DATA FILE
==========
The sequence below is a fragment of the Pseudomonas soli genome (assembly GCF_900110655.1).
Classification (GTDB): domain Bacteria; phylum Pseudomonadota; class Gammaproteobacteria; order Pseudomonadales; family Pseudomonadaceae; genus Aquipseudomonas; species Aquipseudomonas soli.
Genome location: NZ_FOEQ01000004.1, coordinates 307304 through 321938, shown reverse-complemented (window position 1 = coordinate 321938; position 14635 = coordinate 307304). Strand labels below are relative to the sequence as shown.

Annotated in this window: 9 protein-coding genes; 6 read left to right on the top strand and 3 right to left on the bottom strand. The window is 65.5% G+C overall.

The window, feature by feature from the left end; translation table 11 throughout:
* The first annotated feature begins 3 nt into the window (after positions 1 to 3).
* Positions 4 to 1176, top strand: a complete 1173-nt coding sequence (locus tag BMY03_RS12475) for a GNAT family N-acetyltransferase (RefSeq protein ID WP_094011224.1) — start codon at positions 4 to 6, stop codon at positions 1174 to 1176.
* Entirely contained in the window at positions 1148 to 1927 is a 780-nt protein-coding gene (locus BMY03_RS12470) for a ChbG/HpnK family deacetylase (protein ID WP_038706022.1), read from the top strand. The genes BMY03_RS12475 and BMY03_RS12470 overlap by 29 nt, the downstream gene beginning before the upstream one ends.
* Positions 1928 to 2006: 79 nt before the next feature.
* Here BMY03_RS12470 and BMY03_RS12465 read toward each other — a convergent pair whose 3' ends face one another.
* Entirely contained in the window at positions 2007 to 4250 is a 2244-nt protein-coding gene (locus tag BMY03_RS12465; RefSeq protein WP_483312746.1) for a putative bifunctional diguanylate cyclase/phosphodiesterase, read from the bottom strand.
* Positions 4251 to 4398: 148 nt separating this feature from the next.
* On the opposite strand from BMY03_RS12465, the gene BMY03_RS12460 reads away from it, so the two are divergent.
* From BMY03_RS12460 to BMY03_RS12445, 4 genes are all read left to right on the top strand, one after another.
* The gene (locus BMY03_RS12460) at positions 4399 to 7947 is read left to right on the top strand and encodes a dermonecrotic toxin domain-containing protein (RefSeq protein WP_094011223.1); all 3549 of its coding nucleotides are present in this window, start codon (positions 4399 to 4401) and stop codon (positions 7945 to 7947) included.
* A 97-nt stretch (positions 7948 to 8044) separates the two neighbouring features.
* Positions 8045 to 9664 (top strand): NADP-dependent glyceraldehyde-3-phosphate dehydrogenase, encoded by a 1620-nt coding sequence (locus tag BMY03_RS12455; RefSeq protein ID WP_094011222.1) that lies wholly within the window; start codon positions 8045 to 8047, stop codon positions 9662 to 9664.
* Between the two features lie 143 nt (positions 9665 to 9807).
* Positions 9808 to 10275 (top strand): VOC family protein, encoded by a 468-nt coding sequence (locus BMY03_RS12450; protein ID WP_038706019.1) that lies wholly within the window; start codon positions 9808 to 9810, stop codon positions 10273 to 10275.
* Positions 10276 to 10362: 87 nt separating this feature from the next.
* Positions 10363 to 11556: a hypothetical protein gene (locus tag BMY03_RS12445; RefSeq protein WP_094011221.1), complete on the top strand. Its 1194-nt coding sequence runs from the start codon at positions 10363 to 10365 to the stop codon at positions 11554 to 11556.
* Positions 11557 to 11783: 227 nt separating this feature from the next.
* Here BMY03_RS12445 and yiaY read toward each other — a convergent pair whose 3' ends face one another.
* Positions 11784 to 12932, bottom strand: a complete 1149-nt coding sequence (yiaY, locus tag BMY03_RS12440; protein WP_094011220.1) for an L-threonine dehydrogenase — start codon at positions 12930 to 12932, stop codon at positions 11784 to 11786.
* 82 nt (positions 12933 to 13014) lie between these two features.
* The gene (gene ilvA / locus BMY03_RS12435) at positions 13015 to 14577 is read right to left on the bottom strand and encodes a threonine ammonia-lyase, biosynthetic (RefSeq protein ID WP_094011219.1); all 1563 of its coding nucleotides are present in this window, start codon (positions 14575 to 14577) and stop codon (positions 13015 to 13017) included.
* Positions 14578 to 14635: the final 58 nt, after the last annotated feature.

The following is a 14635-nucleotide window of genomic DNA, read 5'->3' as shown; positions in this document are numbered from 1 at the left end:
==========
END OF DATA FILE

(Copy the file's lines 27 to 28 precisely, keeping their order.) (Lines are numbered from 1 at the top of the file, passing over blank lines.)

* Positions 14578 to 14635: the final 58 nt, after the last annotated feature.

The following is a 14635-nucleotide window of genomic DNA, read 5'->3' as shown; positions in this document are numbered from 1 at the left end: